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I'm investigating the reasons why a Tungsten Replicator extractor is causing heavy load on an Oracle 11g database. The replication is set up to use synchronous CDC and there is no unusual load while the extractor is not running, which leads me to believe that the triggers registered by the CDC package are working just fine, without causing any significant load.

When the extractor is running, the load average of the database server can go as high as 60, but it's not that high all the time. Most likely the variance depends on the number of writes.

What configuration parameters and/or metrics of the database should I look into to identify the cause of this load? Tungsten seems to be simply running standard CDC procedures as outlined below.

Initial prepartion steps of the extractor:

  1. Get a list of tables to extract from a table prepared by a setup script:

    SELECT * FROM TUNGSTEN_SOURCE_TABLES
    
  2. For each source table, get a list of columns to extract.

    SELECT
      UNIQUE CHANGE_SET_NAME,
      PUB.COLUMN_NAME,
      PUB_ID,
      COL.COLUMN_ID
    FROM TUNGSTEN_PUBLISHED_COLUMNS PUB, ALL_TAB_COLUMNS COL
    WHERE
      SOURCE_SCHEMA_NAME = '{SERVICE_NAME}' AND
      SOURCE_TABLE_NAME = '{TABLE_NAME}' AND
      SOURCE_SCHEMA_NAME = COL.OWNER AND
      SOURCE_TABLE_NAME = COL.TABLE_NAME AND
      PUB.COLUMN_NAME = COL.COLUMN_NAME AND
      CHANGE_SET_NAME = 'TUNGSTEN_CS_{SERVICE_NAME}'
    ORDER BY COL.COLUMN_ID
    
  3. Create a subscription with DBMS_CDC_SUBSCRIBE.CREATE_SUBSCRIPTION
  4. Create a subscriber view for each source table with DBMS_CDC_SUBSCRIBE.SUBSCRIBE
  5. Activate the subscription with DBMS_CDC_SUBSCRIBE.ACTIVATE_SUBSCRIPTION

Inner loop of the extractor while it's running:

  1. Extend the subscription window with DBMS_CDC_SUBSCRIBE.EXTEND_WINDOW
  2. Select each subscription view to fetch any changes

    -- Receiving changes for the first time
    SELECT
      COLUMN1, COLUMN2, ...,
      CSCN$,
      COMMIT_TIMESTAMP$,
      OPERATION$
    FROM VW_TUNGSTEN_{SERVICE_NAME}{INDEX}
    ORDER BY CSCN$, RSID$
    
    -- Receiving changes after the first window
    SELECT
      COLUMN1, COLUMN2, ...,
      CSCN$,
      COMMIT_TIMESTAMP$,
      OPERATION$
    FROM VW_TUNGSTEN_{SERVICE_NAME}{INDEX}
    WHERE CSCN$ > :lastSCN
    ORDER BY CSCN$, RSID$
    
  3. Purge the subscription window with DBMS_CDC_SUBSCRIBE.PURGE_WINDOW

Environment:

  • Oracle Database 11g Release 11.1.0.6.0 - Production
    • According to my client, this box is 5 years old
    • open_mode: read write
    • log_mode: archivelog
    • platform_id: 10
    • platform_name: Linux IA (32-bit)
  • Tungsten Replicator 3.0.0
  • Do you know how to generate and analyse AWR reports? – Philᵀᴹ Feb 8 '15 at 21:32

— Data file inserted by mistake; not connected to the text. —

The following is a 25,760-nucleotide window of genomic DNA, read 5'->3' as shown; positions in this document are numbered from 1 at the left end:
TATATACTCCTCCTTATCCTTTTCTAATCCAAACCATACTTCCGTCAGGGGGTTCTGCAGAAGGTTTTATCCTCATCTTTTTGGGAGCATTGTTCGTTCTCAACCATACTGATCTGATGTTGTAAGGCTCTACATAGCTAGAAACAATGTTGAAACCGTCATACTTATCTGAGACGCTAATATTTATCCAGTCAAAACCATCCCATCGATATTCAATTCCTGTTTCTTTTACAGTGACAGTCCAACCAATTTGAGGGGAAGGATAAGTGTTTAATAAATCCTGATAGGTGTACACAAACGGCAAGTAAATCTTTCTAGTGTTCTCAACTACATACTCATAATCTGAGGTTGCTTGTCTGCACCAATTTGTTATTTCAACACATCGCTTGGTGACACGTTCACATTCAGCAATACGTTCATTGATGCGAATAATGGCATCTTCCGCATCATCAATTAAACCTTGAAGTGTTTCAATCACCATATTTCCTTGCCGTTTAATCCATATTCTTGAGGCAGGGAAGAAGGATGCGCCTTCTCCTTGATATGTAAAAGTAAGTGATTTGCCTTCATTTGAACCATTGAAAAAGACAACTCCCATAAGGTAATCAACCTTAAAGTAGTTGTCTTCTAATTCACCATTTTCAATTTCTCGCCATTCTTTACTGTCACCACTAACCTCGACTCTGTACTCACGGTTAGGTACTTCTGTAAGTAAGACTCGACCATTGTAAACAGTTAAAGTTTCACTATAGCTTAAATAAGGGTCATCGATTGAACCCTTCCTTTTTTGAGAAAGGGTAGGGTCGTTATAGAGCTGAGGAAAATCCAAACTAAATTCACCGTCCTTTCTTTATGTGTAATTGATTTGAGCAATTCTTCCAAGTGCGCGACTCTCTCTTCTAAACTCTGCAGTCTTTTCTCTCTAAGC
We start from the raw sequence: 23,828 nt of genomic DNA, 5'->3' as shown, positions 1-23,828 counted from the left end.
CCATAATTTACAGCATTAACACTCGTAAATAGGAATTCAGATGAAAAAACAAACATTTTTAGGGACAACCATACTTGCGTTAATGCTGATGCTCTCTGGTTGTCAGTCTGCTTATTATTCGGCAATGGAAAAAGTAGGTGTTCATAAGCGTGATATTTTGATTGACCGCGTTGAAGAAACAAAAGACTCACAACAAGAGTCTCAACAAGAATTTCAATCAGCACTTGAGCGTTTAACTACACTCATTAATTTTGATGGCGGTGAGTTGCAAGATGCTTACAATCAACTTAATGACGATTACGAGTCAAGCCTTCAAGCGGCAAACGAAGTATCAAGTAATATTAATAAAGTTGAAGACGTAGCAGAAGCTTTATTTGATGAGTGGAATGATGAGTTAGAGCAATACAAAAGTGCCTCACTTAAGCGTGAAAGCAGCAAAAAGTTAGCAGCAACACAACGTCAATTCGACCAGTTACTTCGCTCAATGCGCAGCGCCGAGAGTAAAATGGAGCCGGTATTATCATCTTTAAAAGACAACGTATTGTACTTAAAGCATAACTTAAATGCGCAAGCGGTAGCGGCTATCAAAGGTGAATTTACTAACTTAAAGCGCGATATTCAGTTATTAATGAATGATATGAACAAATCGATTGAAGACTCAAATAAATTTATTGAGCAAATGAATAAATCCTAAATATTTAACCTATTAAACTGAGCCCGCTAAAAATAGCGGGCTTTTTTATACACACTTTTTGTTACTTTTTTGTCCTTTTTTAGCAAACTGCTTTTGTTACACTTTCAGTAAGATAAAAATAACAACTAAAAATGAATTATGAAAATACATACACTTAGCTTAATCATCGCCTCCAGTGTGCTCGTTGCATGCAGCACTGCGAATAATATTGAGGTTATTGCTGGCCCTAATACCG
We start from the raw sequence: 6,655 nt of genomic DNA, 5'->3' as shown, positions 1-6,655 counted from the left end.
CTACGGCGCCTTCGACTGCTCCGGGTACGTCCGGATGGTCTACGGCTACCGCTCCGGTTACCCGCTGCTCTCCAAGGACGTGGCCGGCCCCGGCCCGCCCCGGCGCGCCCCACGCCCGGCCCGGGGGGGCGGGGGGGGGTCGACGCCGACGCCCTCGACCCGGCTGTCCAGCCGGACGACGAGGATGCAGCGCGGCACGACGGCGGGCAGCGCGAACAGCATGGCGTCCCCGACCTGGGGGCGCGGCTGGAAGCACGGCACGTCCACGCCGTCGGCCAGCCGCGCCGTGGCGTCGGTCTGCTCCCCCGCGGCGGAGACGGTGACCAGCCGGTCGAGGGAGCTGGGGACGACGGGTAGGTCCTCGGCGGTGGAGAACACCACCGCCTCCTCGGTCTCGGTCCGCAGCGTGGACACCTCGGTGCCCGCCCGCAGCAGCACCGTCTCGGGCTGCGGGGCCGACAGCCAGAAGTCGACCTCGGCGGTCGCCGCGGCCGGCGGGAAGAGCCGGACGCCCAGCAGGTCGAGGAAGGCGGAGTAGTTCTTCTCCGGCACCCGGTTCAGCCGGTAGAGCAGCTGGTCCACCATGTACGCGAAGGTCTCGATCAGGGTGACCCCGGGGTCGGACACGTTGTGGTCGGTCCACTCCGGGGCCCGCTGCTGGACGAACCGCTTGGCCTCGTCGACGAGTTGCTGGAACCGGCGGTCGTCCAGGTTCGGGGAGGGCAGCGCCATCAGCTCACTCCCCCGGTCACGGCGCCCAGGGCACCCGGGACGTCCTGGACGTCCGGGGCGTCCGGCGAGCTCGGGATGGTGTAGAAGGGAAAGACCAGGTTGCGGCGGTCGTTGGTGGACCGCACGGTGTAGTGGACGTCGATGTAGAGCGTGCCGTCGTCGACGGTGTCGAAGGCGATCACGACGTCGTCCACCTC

• No, I have no experience with AWR. Since the database in question is not under the Enterprise license, it's not equipped to generate reports, as far as I understand. I suppose I'll need to query the relevant tables directly. Thanks, and any further pointers still appreciated. – ento Feb 9 '15 at 2:49
  • query the relevant tables directly: It looks like this is not allowed unless you have purchased the Diagnostics Pack. – ento Feb 9 '15 at 10:56
1

I wasn't able to tune up the Oracle side of parameters, due to having limited access to the database instance, but the database load has seen improvements after stripping down the tables and columns that are being replicated.

1. Determine which tables are getting updated the most.

Try running the extractor for a few hours and let the THL grow. Then, you can count the number of changes logged for each table using a command like:

./bin/thl list | gawk -f thl_summary.awk | sort -n -r

Where thl_summary.awk is:

#!/bin/gawk
# Sum up rows from a `bin/thl list` output
BEGIN {
    OFS="\t"
}
match($0, /- TABLE = (.*)/, a) {
    table=a[1]
}
match($0, /- ROW# = (.*)/, a) {
    rows[table]++
}
END {
    for (k in rows) {
        print rows[k], k
    }
}

2. Replicate only those tables and columns that are necessary.

Looking at the list of tables, ask yourself if you can exclude any of them.

  • Exclude CLOB columns.
    • They aren't really supported by synchronous CDC.
    • Even if you specify a subset of the columns in DBMS_CDC_PUBLISH.CREATE_CHANGE_TABLE, each and every change will be logged to the change table1. But by excluding CLOB columns, we can lessen the load of costly writes and reads.
  • Exclude all tables that are not really needed on the downstream database.
    • If necessary, add a fallback table with a subset of the columns that you really need, even if it means denormalizing a bit.
    • The way Tungsten configures CDC, a single update to a source row generates two rows in the corresponding change table2. These extra updates can add up if you have a frequently updated table.

Once you've determined which tables and columns to replicate, you can specify them in a file named tungsten.tables:

aSubsetOfTheTable<TAB>column1,...,columnN
wholeTable

Then, you need to re-run the setupCDC.sh script with setupCDC.conf:

specific_tables=1

1 https://community.oracle.com/thread/2288254

2 Updated rows will generate a record with operation$='UU' ... and all the old values, and another record with operation$='UN' or 'UL' with new values. (source)

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